Food is precious, but significant food waste occurs in grocery stores around the world every day. Afresh Technologies is looking to change that by using its AI-powered technology to reduce food waste, in turn making fresh food more accessible and improving profitability for the stores involved. This round of funding will go toward growing the scale and scope of Afresh’s platform to expand and grow. Check out the following article to learn more.
Afresh Technologies Inc., which makes software that helps grocery stores reduce food waste, raised $115 million in new funding.
The Series B round was led by Spark Capital. Insight Partners and VMG Partners also participated, along with Walter Robb, a senior executive at S2G Ventures and the former co-chief executive officer of Whole Foods Market. With the new investment, the San Francisco-based company’s total funding has reached $148 million.
Afresh offers an operating system that helps grocers reduce the amount of fresh food that is thrown away. Retailers can view their inventory within Afresh’s system and use its technology to more accurately forecast what foods consumers are looking to buy. The predictive system’s reliance on data means stores will produce less waste.
The company has announced partnerships with grocers in more than 3,000 stores across 40 states, including Albertsons and Save Mart. Its target is to work with 10% of US supermarkets by the end of 2022, with the new funding going to fuel that expansion. It will also go toward international growth and expanding the software for use on other categories of food.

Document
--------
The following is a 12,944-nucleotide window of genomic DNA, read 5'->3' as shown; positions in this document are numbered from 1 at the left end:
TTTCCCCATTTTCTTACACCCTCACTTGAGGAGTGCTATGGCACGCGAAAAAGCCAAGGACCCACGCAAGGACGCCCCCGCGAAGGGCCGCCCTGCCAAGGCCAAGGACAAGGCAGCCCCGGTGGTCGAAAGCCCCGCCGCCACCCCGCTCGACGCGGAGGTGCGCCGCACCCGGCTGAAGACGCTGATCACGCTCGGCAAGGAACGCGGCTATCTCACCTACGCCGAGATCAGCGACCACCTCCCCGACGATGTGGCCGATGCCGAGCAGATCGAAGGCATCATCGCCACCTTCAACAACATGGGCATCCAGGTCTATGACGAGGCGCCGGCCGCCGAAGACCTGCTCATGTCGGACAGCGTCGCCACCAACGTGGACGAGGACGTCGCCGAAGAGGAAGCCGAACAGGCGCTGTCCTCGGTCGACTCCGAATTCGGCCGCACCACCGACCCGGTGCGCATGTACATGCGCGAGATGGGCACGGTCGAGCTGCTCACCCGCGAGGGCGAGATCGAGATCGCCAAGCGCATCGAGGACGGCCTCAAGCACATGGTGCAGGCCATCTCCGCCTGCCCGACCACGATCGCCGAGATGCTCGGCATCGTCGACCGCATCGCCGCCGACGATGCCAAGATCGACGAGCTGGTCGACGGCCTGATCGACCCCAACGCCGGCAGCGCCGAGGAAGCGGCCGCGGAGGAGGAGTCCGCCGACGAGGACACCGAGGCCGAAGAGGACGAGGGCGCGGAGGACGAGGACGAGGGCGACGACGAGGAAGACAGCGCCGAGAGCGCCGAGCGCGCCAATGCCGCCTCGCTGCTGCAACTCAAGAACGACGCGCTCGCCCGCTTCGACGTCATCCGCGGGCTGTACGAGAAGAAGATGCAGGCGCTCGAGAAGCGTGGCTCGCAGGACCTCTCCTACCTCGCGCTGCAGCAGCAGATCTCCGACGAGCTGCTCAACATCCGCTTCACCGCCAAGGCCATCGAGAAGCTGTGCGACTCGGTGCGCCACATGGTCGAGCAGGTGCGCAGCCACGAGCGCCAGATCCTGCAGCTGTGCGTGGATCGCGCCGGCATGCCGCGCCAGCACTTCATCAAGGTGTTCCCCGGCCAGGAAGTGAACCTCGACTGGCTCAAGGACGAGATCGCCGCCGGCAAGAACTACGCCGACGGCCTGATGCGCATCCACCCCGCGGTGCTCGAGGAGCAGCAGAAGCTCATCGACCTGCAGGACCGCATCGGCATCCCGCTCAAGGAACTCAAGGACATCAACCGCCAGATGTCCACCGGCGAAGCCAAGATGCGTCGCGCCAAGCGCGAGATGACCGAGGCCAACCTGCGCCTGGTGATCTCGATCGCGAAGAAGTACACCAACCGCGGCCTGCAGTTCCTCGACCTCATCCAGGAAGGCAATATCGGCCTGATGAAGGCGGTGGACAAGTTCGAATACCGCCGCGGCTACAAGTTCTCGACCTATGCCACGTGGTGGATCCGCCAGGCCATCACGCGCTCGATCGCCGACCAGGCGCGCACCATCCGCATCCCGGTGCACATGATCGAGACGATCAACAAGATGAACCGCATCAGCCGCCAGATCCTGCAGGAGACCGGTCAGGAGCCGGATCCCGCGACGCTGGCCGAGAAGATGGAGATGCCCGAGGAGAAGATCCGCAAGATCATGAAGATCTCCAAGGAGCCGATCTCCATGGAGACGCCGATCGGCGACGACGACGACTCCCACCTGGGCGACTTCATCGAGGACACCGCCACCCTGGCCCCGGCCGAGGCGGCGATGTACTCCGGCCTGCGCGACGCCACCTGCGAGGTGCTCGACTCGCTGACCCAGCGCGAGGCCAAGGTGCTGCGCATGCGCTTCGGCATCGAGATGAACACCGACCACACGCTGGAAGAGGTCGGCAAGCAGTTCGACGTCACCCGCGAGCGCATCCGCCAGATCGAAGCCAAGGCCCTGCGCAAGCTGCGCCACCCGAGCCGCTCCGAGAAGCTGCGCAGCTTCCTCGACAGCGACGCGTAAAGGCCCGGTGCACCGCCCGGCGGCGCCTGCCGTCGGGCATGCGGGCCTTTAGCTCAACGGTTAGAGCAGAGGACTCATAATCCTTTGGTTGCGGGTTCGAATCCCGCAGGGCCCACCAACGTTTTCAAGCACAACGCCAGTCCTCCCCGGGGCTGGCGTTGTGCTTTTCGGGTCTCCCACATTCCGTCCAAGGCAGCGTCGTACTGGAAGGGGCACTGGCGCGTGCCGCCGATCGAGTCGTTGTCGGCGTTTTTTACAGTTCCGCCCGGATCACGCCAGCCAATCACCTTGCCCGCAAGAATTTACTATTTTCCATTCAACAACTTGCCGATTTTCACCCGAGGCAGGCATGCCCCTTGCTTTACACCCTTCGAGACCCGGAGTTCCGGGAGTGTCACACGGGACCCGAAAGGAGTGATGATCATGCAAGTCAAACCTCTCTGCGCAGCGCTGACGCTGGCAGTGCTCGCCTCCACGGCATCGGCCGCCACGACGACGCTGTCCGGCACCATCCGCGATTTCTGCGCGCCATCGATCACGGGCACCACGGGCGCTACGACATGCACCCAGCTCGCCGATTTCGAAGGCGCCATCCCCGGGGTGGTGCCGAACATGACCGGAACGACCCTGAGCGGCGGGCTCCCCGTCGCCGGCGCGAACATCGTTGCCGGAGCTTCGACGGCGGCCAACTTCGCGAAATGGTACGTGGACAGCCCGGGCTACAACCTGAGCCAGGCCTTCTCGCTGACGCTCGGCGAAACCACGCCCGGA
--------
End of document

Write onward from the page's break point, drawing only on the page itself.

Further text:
Afresh says it helps customers reduce waste by 25% or more. These efforts can help improve profitability, Robb said, which is especially important as food prices continue to surge.
Emily Broad-Leib, director at Harvard University’s Food Law and Policy Clinic said it’s “legitimate to think we can get to zero food waste in grocery stores.” Improved ordering and better use of foods that would otherwise be thrown away are potential solutions, she said.
As much as 40% of the food produced in the U.S. is never eaten, according to the environmental group NRDC. Most of that goes to landfills, generating emissions that contribute to climate change. By some estimates, food waste produces about 8% of all human-caused greenhouse gases. Homes are the largest source of waste, but supermarkets, restaurants and other businesses also contribute to the problem.
The original article can be found on Bloomberg.
Spencer Hulse is a news desk editor at Grit Daily News. He covers startups, affiliate, viral, and marketing news.